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52 Books in 52 Weeks, Week 34: Behind Bars

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Week 34 of 52 books in 52 weeks had me reading my first non-fiction book for the project (but no, before you ask, not my first non-fiction book, like, ever, or even this year) -- Orange is the New Black by Piper Kerman.

For those of you who haven't heard about the book or haven't watched the excellent Netflix series based on it, Orange is the New Black is about Piper Kerman's one year stint in prison after a ten year old drug charge comes back to haunt her. Back then, Kerman was an edgy college student who liked sleeping with girls and clearly had a penchant for bad ones (her girlfriend is involved in a drug smuggling ring, which is who Kerman ends up smuggling drug money for.)

As the book opens, Kerman has given up her "sapphic ways" as she puts it, and is living a bobo lifestyle in Brooklyn with a sweet -- and extremely understanding, given the circumstances -- guy named Larry. Then her past comes to haunt her in the worst kind of way, and she finds herself heading to 13 months in prison after a long, and extremely stressful, wait.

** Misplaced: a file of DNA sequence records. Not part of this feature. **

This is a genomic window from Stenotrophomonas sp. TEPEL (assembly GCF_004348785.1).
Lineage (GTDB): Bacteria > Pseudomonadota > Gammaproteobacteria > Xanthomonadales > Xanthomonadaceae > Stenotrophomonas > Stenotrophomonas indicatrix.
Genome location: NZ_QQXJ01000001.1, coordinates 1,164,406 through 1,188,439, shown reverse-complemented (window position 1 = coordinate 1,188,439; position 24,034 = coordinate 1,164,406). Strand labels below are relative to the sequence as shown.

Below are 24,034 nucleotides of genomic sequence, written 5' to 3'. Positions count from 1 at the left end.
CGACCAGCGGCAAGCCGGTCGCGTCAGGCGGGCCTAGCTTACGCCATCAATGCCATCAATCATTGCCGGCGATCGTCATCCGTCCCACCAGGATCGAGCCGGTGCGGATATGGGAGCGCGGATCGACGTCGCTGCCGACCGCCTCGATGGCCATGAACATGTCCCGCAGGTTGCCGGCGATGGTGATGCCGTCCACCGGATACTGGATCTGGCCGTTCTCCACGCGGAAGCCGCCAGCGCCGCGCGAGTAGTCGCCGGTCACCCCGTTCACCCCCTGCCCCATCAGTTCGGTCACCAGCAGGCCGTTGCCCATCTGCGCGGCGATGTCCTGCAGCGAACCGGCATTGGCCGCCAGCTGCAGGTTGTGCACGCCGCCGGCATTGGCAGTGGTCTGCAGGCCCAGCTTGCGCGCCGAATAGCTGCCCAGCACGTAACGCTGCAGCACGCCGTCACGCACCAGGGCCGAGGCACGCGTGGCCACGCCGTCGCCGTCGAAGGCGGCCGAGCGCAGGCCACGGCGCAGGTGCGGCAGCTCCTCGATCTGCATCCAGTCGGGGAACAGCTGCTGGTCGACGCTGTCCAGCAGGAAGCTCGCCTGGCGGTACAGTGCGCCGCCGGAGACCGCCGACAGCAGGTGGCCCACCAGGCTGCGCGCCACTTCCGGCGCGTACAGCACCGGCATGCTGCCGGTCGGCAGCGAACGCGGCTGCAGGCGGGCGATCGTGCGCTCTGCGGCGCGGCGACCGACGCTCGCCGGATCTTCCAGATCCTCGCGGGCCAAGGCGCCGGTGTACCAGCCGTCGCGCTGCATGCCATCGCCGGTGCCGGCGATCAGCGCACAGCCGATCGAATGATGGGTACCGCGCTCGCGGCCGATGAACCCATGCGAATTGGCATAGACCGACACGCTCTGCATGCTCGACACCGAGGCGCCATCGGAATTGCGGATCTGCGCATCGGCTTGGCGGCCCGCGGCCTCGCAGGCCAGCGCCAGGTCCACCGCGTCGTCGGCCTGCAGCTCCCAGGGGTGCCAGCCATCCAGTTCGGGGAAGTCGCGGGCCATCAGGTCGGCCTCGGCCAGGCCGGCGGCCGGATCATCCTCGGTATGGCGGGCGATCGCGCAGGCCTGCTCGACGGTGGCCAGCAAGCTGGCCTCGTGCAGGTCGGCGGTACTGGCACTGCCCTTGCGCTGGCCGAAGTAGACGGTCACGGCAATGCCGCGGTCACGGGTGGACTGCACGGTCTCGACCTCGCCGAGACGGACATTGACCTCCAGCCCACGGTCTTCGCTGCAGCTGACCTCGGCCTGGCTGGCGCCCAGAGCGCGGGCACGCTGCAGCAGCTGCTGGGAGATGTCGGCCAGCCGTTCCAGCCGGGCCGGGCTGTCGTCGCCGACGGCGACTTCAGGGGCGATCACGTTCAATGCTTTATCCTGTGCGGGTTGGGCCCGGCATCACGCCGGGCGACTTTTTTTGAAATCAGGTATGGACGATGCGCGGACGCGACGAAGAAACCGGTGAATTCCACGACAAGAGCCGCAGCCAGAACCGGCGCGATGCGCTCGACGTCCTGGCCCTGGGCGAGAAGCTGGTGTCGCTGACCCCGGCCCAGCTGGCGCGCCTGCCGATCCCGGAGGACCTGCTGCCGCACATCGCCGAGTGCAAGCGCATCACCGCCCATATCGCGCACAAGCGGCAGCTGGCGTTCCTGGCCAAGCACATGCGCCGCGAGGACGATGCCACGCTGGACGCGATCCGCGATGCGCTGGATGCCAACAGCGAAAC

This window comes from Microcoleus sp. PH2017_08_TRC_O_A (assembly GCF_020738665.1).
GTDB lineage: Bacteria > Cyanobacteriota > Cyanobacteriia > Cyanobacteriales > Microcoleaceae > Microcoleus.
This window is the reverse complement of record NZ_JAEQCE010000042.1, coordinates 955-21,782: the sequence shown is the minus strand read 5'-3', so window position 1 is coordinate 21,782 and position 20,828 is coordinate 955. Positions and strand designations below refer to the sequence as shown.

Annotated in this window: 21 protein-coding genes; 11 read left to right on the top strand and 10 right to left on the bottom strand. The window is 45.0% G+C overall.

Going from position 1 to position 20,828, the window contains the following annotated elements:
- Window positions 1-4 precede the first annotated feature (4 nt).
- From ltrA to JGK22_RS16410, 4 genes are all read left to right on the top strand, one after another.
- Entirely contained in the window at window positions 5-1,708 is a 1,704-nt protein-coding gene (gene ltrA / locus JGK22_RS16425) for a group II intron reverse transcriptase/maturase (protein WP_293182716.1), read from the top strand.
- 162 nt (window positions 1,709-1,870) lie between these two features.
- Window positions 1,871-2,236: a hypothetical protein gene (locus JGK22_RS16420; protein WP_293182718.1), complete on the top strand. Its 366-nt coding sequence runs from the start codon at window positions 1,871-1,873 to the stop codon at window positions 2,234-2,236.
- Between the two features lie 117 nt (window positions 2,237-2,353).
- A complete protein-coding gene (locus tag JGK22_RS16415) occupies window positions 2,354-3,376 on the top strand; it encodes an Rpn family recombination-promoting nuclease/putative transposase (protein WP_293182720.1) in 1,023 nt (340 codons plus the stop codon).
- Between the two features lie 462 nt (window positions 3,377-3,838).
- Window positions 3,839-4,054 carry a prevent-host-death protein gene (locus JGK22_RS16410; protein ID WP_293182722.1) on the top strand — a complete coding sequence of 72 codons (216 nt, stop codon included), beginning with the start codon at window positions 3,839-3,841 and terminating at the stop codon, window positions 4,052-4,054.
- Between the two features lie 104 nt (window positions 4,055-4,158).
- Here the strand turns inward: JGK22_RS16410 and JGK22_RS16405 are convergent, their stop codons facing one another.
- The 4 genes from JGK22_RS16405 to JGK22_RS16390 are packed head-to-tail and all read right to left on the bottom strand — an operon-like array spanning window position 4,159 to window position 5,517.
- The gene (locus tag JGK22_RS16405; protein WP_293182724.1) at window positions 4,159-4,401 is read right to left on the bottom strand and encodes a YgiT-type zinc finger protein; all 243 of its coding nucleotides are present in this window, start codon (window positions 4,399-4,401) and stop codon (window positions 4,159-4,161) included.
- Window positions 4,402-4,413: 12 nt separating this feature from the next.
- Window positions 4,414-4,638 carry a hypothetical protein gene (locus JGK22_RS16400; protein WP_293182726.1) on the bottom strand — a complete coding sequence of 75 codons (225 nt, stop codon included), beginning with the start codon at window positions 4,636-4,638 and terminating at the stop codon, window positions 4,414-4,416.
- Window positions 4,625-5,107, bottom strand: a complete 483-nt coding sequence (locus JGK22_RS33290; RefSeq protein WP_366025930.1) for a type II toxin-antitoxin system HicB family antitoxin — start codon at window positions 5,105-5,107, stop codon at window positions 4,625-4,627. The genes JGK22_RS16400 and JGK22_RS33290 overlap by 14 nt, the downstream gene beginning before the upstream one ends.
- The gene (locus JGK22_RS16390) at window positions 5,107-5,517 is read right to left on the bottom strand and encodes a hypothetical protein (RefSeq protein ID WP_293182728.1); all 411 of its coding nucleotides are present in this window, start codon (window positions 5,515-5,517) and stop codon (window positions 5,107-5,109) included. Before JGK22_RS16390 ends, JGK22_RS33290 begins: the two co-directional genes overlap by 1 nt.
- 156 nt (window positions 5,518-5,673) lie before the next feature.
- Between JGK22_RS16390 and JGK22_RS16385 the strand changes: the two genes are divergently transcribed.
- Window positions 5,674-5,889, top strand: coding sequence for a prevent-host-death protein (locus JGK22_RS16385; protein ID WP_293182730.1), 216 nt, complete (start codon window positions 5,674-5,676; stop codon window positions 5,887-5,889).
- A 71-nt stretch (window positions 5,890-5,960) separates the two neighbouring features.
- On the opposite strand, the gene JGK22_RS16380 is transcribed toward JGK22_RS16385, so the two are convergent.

I enjoyed this book. Kerman conveys both the sense of disconnection, depression, fear and horror that must overcome anyone who has to go to prison, even if that person is a lot tougher than a thirty-five year old woman who had long since put her brief criminal past behind her. There are indignities and abuses (though, as the TV show points out, not really of the "OZ" kind), but there are also friendships and tribal relationships and kindnesses in unexpected places.

I thought the one weakness of the book was that it ends on the day she leaves prison. Endings are always hard, of course, but I would have enjoyed a chapter on what it was like for her to reintegrate into her life after a year of being away from it. Perhaps she is saving that for a sequel.

For week 35 we'll be reading The Husband's Secret by Liane Moriarty.

And finally, the standings in our "favourite reads of the year" poll are currently as follows:

  1. The Fault in Our Stars by John Green
  2. Gone Girl by Gillian Flynn
  3. And the Mountains Echoed by Khaled Hosseini
  4. The Banks of Certain Rivers by Jon Harrison; and
  5. Divergent by Veronica Roth

Which one is your favorite?